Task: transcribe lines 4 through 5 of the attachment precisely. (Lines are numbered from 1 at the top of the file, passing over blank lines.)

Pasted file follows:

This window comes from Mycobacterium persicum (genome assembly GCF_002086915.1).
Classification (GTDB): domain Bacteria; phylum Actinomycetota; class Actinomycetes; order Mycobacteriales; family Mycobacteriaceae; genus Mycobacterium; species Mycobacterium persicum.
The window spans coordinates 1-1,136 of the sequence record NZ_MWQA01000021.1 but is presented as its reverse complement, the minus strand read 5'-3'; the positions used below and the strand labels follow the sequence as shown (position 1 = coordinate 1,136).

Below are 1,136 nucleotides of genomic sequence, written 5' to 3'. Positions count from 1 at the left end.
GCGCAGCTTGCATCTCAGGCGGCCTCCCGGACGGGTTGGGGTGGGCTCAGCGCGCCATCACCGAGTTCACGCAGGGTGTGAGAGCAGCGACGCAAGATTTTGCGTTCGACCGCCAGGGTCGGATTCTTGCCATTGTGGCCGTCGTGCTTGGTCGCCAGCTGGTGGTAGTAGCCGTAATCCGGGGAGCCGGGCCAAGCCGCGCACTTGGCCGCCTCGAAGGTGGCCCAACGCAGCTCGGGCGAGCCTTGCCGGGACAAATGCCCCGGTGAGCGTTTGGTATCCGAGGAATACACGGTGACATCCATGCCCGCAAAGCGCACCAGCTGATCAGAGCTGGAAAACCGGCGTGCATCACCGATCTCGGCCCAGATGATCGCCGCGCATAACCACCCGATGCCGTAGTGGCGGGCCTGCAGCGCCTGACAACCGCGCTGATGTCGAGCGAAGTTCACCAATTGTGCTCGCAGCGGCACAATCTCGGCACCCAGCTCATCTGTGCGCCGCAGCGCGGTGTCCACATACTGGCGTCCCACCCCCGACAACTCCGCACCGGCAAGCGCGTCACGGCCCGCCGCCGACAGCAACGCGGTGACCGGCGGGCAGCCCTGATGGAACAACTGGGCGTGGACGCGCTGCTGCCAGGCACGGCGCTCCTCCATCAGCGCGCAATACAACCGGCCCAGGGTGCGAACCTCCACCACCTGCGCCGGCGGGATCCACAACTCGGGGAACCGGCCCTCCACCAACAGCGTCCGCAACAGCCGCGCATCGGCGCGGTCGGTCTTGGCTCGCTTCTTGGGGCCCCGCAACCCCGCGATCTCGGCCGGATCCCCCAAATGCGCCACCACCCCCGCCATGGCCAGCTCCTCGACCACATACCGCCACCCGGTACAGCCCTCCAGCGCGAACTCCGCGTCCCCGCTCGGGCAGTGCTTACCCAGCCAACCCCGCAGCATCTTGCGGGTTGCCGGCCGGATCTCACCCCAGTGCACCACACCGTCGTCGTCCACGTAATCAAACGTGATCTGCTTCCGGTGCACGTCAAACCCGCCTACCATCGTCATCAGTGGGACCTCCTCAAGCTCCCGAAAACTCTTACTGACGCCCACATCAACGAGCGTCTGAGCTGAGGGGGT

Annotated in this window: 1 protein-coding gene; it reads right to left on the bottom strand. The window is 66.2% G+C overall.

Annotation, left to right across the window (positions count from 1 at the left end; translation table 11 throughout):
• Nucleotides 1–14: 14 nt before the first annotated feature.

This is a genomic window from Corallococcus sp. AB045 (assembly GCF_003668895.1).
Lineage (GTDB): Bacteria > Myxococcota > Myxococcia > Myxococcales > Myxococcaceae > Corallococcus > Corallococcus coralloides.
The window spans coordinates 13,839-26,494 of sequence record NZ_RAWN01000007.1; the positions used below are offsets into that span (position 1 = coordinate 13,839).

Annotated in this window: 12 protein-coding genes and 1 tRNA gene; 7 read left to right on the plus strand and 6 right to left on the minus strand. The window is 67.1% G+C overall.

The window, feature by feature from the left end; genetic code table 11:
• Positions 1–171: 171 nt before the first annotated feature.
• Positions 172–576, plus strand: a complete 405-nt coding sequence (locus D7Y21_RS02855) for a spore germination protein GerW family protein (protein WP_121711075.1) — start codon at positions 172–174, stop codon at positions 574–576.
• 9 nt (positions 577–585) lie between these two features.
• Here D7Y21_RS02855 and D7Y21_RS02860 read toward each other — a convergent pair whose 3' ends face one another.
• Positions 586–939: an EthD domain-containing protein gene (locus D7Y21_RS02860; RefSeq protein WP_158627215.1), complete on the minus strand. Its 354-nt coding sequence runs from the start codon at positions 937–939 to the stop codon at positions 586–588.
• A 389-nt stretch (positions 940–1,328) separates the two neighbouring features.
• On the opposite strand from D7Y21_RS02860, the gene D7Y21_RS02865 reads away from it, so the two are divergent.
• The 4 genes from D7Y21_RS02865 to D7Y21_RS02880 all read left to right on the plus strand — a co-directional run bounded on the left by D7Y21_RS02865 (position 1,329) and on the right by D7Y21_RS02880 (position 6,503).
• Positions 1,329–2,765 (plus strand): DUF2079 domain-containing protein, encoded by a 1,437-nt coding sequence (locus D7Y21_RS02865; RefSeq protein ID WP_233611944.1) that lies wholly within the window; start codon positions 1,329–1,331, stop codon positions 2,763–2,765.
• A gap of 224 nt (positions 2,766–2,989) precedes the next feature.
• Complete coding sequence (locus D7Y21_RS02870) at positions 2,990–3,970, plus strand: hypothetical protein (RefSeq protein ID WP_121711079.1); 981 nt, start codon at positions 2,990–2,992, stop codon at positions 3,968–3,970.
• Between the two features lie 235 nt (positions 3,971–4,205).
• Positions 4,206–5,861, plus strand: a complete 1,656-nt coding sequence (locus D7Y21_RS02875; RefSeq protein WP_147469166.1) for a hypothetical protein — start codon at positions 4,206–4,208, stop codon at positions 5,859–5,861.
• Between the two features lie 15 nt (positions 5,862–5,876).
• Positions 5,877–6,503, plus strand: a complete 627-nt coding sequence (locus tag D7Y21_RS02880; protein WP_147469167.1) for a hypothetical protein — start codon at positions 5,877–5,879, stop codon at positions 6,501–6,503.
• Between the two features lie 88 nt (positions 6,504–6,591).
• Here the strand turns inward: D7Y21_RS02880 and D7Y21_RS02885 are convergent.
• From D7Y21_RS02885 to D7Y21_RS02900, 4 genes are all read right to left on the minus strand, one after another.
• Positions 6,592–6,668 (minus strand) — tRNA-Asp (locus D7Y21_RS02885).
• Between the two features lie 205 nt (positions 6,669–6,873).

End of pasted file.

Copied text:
Below are 1,136 nucleotides of genomic sequence, written 5' to 3'. Positions count from 1 at the left end.
GCGCAGCTTGCATCTCAGGCGGCCTCCCGGACGGGTTGGGGTGGGCTCAGCGCGCCATCACCGAGTTCACGCAGGGTGTGAGAGCAGCGACGCAAGATTTTGCGTTCGACCGCCAGGGTCGGATTCTTGCCATTGTGGCCGTCGTGCTTGGTCGCCAGCTGGTGGTAGTAGCCGTAATCCGGGGAGCCGGGCCAAGCCGCGCACTTGGCCGCCTCGAAGGTGGCCCAACGCAGCTCGGGCGAGCCTTGCCGGGACAAATGCCCCGGTGAGCGTTTGGTATCCGAGGAATACACGGTGACATCCATGCCCGCAAAGCGCACCAGCTGATCAGAGCTGGAAAACCGGCGTGCATCACCGATCTCGGCCCAGATGATCGCCGCGCATAACCACCCGATGCCGTAGTGGCGGGCCTGCAGCGCCTGACAACCGCGCTGATGTCGAGCGAAGTTCACCAATTGTGCTCGCAGCGGCACAATCTCGGCACCCAGCTCATCTGTGCGCCGCAGCGCGGTGTCCACATACTGGCGTCCCACCCCCGACAACTCCGCACCGGCAAGCGCGTCACGGCCCGCCGCCGACAGCAACGCGGTGACCGGCGGGCAGCCCTGATGGAACAACTGGGCGTGGACGCGCTGCTGCCAGGCACGGCGCTCCTCCATCAGCGCGCAATACAACCGGCCCAGGGTGCGAACCTCCACCACCTGCGCCGGCGGGATCCACAACTCGGGGAACCGGCCCTCCACCAACAGCGTCCGCAACAGCCGCGCATCGGCGCGGTCGGTCTTGGCTCGCTTCTTGGGGCCCCGCAACCCCGCGATCTCGGCCGGATCCCCCAAATGCGCCACCACCCCCGCCATGGCCAGCTCCTCGACCACATACCGCCACCCGGTACAGCCCTCCAGCGCGAACTCCGCGTCCCCGCTCGGGCAGTGCTTACCCAGCCAACCCCGCAGCATCTTGCGGGTTGCCGGCCGGATCTCACCCCAGTGCACCACACCGTCGTCGTCCACGTAATCAAACGTGATCTGCTTCCGGTGCACGTCAAACCCGCCTACCATCGTCATCAGTGGGACCTCCTCAAGCTCCCGAAAACTCTTACTGACGCCCACATCAACGAGCGTCTGAGCTGAGGGGGT